That's true as a general principle - God has done that and, no doubt, will do so in the future. But, is it true in every single instance? Put another way, is there warrant for absolutizing Romans 1.18 and similar passages? Seems like you're not leaving God any wiggle room to apply His principles to specific instances or not, depending on His sovereign decision. Don't forget Acts 17.30, where Paul states that God had "overlooked the times of ignorance" (CSB). So, there have been times when God, for His own perfect reasons, was willing to not apply Romans 1.18 in all places and at all times.
I don't think that Acts passage works here. Keep reading...
 

Tom Hart

Puritan Board Senior
In South Korea, one of the countries first affected as the coronavirus pandemic spread out from China, transmission of the virus has been relatively low. The number of dead is also considerably lower than in other countries, though that is due, I think, to a combination of factors (ie. efficient (if rather invasive) patient tracking, hospitals up to the task, the experience with the MERS outbreak, etc.).

Masks were common before the current outbreak; now they are ubiquitous. Perhaps the low virus transmission rates are coincidental.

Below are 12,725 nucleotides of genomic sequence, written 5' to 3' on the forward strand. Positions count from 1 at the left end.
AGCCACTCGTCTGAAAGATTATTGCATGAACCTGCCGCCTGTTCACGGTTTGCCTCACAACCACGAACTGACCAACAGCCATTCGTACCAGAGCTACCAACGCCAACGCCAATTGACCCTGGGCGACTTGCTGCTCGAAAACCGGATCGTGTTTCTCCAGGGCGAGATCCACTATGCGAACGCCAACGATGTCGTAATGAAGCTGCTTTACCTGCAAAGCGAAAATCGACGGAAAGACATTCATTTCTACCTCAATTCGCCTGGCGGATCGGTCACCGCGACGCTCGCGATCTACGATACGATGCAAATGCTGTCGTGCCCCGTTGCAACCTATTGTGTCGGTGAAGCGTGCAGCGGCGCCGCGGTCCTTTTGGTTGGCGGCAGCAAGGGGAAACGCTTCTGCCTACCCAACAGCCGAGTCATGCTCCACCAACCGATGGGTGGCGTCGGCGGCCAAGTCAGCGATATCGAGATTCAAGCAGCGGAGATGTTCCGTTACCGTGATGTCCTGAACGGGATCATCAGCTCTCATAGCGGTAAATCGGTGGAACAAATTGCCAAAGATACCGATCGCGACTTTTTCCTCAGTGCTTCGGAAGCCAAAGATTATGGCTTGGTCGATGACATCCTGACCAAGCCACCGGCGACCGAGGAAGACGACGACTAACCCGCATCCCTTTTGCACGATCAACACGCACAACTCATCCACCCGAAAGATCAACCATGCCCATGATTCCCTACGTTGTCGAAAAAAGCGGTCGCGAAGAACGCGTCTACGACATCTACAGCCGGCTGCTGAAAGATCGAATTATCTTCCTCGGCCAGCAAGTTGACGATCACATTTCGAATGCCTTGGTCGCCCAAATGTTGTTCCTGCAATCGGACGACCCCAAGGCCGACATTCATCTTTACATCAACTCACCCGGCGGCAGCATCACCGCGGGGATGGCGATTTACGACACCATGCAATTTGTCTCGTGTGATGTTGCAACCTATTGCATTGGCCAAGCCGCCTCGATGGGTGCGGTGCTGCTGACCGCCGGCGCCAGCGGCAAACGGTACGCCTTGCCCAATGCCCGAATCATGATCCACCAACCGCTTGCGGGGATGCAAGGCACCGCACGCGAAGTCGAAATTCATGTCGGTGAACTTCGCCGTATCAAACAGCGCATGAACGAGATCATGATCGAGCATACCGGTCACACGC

Quite early on, however, it was acknowledged that the virus spreads via saliva. Saliva, after all, comes from the mouth, and one would think that covering that mouth might just do something to stop saliva spraying all over the place.

Maybe not, though. After all, the experts have changed their tune haven't they? Canada's chief medical official, Theresa Tam, recommended against mask-wearing in the early days of the pandemic, even saying that masks would be likely to make things worse. Then, a month or so later, she and her crew did an about face, with no acknowledgment of error.

Well, the science around here hasn't changed. We've been urged (not required) to wear masks from the start.

Some here are asking why we should wear masks if we don't even feel sick. I had thought the answer rather obvious, but here it is. This virus is said to spread even from people who are asymptomatic. If you don't want to wear a mask, I don't think anyone can force you to, but please don't act as though it's unreasonable to wear one.

But do masks even work? Some say yes, some say no. I recognize that we can't trust the so-called experts or media. But I'd prefer to err on the side of caution. Again, it seems most sensible to expect that masks will help prevent the spread of the virus through saliva.

But most cases are mild anyway, aren't they? Well, plenty of people are dying, and by now I've heard enough unpleasant cases that I'd rather be careful. Better safe than sorry. I don't know about you, but I have family and friends that I'd rather not see get this sickness. If by wearing a mask there's a chance, however slim, of reducing their exposure to sickness, I'll gladly wear one.